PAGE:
24 Days: How Two Wall Street Journal Reporters Uncovered the Lies that Destroyed Faith in Corporate America

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Harper Collins, Oct 13, 2009 - Business & Economics - 432 pages
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This is the story of Rebecca Smith and John R. Emshwiller, the two reporters who led the Wall Street Journal's reporting on Enron and uncovered the unorthodox partnerships at the heart of the scandal through skill, luck, and relentless determination.

It all started in August 2001when Emshwiller was assigned to write a supposedly simple article on the unexpected resignation of Enron CEO Jeff Skilling. During his research, Emshwiller uncovered a buried reference to an off-balance-sheet partnership called LJM. Little did he know, this was the start of a fast and furious ride through the remarkable downfall of a once highly-prized company.

Written in an intense, fast paced narrative style, 24 Days tells the gripping story of the colossal collapse of what would become the world's most notorious corporation. The reader follows along as Smith and Emshwiller continue to uncover new partnerships and self-dealing among the highest levels of Enron's management. As they publish articles detailing their findings in the Journal, Wall Street and individual investors have a crisis of confidence and start selling Enron stock at unprecedented levels of volume. In the end - 24 short days later - Enron had completely collapsed, erasing 16 years of growth and losing $19 billion in market value while watching the stock drop from $33.84 to $8.41. Not only was the company destroyed, but investors and retired employees were completely wiped out-all the while Enron executives were collecting millions of dollars.

Climaxing with this 24-day period, this book shows the reporter's-eye view of a David-and-Goliath battle between journalists and a giant corporation. Each day a new story uncovered another fact; each day the company issued denials. And when the investigative stories reached critical mass and momentum, the stock market cast its final vote of no confidence. In the tradition of Indecent Exposure and Barbarians at the Gate, two other gripping narratives that began as a series of Wall Street Journal stories and ended up as books that defined an era, 24 Days brings the importance of great investigative journalism to life.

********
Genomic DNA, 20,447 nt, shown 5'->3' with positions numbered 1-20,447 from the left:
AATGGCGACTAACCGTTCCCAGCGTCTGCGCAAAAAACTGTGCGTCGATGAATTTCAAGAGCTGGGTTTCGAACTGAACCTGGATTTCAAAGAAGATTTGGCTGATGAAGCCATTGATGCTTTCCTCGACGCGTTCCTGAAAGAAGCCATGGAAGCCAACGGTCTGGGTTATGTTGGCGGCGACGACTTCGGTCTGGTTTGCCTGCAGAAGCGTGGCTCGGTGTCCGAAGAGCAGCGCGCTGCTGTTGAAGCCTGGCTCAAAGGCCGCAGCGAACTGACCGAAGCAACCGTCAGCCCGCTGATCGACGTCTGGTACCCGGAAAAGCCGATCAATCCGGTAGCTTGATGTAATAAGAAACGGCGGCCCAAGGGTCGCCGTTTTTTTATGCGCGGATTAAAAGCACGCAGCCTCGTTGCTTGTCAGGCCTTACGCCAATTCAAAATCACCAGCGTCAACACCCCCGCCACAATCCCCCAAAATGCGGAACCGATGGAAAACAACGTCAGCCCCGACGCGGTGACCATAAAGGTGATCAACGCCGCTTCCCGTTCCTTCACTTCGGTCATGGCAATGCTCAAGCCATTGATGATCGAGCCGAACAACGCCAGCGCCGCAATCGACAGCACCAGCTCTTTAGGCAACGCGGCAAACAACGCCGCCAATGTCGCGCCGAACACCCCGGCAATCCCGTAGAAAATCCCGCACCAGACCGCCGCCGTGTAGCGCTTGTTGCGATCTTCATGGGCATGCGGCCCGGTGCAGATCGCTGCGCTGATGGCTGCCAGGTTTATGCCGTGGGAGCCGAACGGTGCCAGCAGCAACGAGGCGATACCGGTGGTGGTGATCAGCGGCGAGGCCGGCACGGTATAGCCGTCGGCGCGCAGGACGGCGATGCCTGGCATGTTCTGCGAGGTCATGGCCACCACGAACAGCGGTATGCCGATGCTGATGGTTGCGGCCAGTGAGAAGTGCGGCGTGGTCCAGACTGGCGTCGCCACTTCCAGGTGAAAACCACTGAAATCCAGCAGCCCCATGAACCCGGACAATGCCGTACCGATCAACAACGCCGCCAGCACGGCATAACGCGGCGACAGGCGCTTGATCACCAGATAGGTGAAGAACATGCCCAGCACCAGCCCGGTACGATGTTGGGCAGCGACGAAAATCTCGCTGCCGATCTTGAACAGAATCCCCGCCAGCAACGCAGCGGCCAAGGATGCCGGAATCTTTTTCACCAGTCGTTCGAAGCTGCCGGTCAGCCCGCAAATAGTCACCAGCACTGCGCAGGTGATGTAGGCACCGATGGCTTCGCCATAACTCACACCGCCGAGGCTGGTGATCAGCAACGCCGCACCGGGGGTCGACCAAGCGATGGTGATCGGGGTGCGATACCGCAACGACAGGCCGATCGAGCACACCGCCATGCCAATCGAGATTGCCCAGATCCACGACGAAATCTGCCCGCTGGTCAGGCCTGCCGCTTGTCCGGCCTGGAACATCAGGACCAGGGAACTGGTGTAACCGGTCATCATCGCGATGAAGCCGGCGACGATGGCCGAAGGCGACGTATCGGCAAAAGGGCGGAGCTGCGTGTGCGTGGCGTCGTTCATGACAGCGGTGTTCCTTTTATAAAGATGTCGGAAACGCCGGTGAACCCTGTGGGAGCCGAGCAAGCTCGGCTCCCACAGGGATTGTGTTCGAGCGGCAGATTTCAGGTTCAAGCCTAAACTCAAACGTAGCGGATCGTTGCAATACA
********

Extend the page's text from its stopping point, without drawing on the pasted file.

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User Review  - terbby - LibraryThing

I just finished reading the Kindle version after finding a recommendation in Library Thing. The subject of the Enron collapse is fascinating but this is not the best coverage of the subject. The ... Read full review

LibraryThing Review

User Review  - dakin - LibraryThing

Great recap of how the Enron story unfolded. Terrific ideas for reporting. Read full review


Out CEO Is Resigning
Whos Andy Fastow?
You Wont Believe What Skilling Just Told Me
I Have Found That Mt Lay Doesnt Take Kindly to Ctiticism
It Isnt a Conflict of Intetest
Youte Just Sctatching the Sutface
You Ate About to Topple a 20B House of Catds
I Want to Be CFO of the Yeat
Does Ken Lay Know About This Meeting?
Dont Apptoach Theit People Again
At Least Wete Going to Be Pat t of the Biggest
Laydoff com
Thete Will Be Something Else Fun and Exciting on
Enton Has a Ptoblem You May Want to Wtite About
We Notified Entons Audit Committee of Possible Illegal Acts
Do You Guys Have a Shteddet Hete?

Its Okay to Have a Conflict
Make the Joutnal Go Away
He Would Have Done Nothing to Hatm Enton
Amend My Last Statement
You Missed Something That Could Be Really Big
Looks Like the SEC Read Yout Stoties
Thete Is an Appeatance That You Ate Hiding Something
Oh 1 Expect to Be in the Office All Weekend
Those Liats
Youve Got to Be Kidding Me
Thete Was a Young Tutk Attoganre
Next Titne Fastow Is Going to Run a Racket 1 Want to
The Attogance The Lack of Accountability
Entons CFO Koppet and Othets Devised a Scheme to Deftaud
If It Isnt Ctiminal It Ought to Be

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About the author (2009)

Rebecca Smith is a national energy reporter in the Los Angeles bureau of the Wall Street Journal. She won the Gerald Loeb Award in 1996 and 2001.

John R. Emshwiller, a senior national correspondent for the Wall Street Journal, has spent most of the past decade covering white-collar crime and related issues. He is the author of Scam Dogs & Mo-Mo Mamas. Together, Smith and Emshwiller shared the 2002 Gerald Loeb Award for their coverage of Enron.

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